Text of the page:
(Updates euro’s price in second and 11th paragraphs.)
June 27 (Bloomberg) -- Euro bears driving the region’s shared currency to its first two-month loss in a year are facing rising interest rates, bullish bets in futures markets and Angela Merkel’s determination to keep the 17-nation bloc intact.
The euro slid 4.2 percent since April as mounting concern that Greece would default drove Prime Minister George Papandreou to change finance ministers amid a push for 78 billion euros ($110 billion) in austerity measures to tap more financial aid. The yield on 10-year Italian bonds rose to a record relative to German bunds last week and Spanish yields approached an all-time high on speculation the crisis will spread.
The bears are confronting the resolve of German Chancellor Merkel and French President Nicolas Sarkozy to defend the currency and the widest gap between euro and dollar money-market rates in about 2 1/2 years as German economic growth outpaces the U.S. BNP Paribas SA sees the euro at $1.55 by year-end, with Commerzbank AG saying it may advance to $1.50 before weakening.
“The political desire to keep monetary union alive continues to be overwhelming,” said Audrey Childe-Freeman, the head of European currency strategy in London at the private-bank unit of JPMorgan Chase & Co., the second-biggest U.S. lender by assets. “If we get the debt crisis more under control and we see more momentum in the global economy, the environment will become more supportive for the euro.”
The difference between the three-month euro interbank offered rate, that European banks say they see each other charging over the period, and the corresponding London rate for dollar loans, has increased to 128 basis points, the most since January 2009. The gap widened this year as the European Central Bank began raising interest rates, while the Federal Reserve kept borrowing costs at a record low.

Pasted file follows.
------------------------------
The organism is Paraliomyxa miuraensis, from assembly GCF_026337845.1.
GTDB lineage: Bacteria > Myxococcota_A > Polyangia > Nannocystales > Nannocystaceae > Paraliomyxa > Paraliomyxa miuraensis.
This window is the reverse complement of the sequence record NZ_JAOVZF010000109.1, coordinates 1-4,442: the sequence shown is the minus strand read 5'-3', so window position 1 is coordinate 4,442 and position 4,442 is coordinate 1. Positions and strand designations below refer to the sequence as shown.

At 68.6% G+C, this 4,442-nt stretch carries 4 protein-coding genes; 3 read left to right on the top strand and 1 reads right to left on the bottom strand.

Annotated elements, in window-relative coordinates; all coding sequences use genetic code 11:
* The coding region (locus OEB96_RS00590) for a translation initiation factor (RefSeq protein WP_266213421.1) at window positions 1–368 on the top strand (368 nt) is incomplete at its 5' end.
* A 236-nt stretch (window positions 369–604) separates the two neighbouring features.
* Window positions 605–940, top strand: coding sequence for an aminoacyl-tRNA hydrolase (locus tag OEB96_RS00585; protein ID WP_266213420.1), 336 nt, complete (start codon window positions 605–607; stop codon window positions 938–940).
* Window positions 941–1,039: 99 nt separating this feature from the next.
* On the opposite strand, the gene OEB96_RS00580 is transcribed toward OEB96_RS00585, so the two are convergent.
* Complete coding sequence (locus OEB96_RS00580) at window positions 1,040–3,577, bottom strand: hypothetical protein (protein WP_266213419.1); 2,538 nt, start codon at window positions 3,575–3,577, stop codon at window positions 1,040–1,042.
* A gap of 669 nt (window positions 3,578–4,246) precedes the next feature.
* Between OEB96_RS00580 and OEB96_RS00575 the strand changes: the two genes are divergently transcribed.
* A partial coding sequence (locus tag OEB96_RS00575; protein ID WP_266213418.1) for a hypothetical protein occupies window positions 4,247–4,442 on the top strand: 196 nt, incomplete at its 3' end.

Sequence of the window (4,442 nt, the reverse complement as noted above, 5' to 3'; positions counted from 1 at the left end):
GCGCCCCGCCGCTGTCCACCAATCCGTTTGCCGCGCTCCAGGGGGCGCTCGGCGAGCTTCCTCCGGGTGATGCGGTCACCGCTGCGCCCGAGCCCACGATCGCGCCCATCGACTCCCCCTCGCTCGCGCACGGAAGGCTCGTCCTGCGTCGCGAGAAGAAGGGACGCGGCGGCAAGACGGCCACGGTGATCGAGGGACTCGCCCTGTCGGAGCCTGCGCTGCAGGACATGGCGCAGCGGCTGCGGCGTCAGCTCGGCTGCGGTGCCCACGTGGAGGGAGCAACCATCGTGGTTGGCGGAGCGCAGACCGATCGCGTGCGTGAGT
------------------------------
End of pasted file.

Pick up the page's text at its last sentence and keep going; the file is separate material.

Hedge funds and other large speculators are betting on a gain in the euro versus the dollar, figures from the Commodity Futures Trading Commission in Washington show. So-called net longs, or bets on a rise, were 29,771 on June 21, compared with a net-short bet as recently as January, according to the data. Net longs reached 99,516 in May.
European Union leaders vowed last week to prevent a Greek default as long as Papandreou wins the backing of parliament this week for the proposed budget cuts. Merkel said in Brussels on June 24 that there was agreement within Europe for a new aid program for the nation.
“This is an important decision that says once again we will do everything to stabilize the euro overall,” she said, after backtracking a week earlier on German demands that bondholders be forced to shoulder a “substantial” share of a new Greek bailout.
China will keep investing in Europe’s sovereign bond market, Premier Wen Jiabao told the British Broadcasting Corp. in an interview yesterday, saying the purchases “show our confidence in the economies of Europe and the euro zone.”
The euro strengthened 5.7 percent against the dollar this year, behind only the 12 percent gain by the Swiss franc. Most of the common currency’s gain occurred in the first quarter as ECB President Jean-Claude Trichet indicated in March that higher interest rates were on the way and EU leaders established a permanent rescue mechanism for the region. The euro is little changed versus the greenback since March 31.
The shared European currency fell 0.8 percent last week to $1.4188, and weakened 0.3 percent versus the yen to 114.13. The euro has advanced 2.2 percent this year against a basket of nine other developed-nation currencies as measured by Bloomberg Correlation-Weighted Indexes. The euro was little changed at $1.4199 at 8:54 a.m. in New York.
European leaders are struggling to contain the debt crisis that began in Greece when Papandreou’s Pasok party, elected in October 2009, discovered the budget deficit was more than twice as big as the previous government had disclosed. A 750 billion- euro backstop crafted by the EU and International Monetary Fund more than a year ago failed to stem concern that more euro-area governments would struggle to finance record budget deficits.
Trichet said on June 22 in Frankfurt that risk signals for financial stability in the euro area were flashing “red” as the crisis threatens to infect banks, posing “the most serious threat to financial stability in the European Union.”